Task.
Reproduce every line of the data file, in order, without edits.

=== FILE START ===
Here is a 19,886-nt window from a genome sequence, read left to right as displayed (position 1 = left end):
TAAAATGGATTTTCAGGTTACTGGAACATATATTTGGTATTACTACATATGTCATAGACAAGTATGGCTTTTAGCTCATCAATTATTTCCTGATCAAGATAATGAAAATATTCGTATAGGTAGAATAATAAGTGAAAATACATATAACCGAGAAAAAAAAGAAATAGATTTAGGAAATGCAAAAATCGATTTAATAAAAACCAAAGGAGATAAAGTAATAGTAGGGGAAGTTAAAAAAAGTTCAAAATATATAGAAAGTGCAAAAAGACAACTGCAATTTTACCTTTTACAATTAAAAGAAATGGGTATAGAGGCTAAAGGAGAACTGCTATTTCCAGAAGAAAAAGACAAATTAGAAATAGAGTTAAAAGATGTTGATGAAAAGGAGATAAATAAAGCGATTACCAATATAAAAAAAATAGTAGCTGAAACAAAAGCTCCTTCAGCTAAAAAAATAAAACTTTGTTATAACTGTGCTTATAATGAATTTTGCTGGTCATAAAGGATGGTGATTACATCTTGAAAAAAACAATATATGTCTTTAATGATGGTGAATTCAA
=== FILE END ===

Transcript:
Here is a 19,886-nt window from a genome sequence, read left to right as displayed (position 1 = left end):
TAAAATGGATTTTCAGGTTACTGGAACATATATTTGGTATTACTACATATGTCATAGACAAGTATGGCTTTTAGCTCATCAATTATTTCCTGATCAAGATAATGAAAATATTCGTATAGGTAGAATAATAAGTGAAAATACATATAACCGAGAAAAAAAAGAAATAGATTTAGGAAATGCAAAAATCGATTTAATAAAAACCAAAGGAGATAAAGTAATAGTAGGGGAAGTTAAAAAAAGTTCAAAATATATAGAAAGTGCAAAAAGACAACTGCAATTTTACCTTTTACAATTAAAAGAAATGGGTATAGAGGCTAAAGGAGAACTGCTATTTCCAGAAGAAAAAGACAAATTAGAAATAGAGTTAAAAGATGTTGATGAAAAGGAGATAAATAAAGCGATTACCAATATAAAAAAAATAGTAGCTGAAACAAAAGCTCCTTCAGCTAAAAAAATAAAACTTTGTTATAACTGTGCTTATAATGAATTTTGCTGGTCATAAAGGATGGTGATTACATCTTGAAAAAAACAATATATGTCTTTAATGATGGTGAATTCAA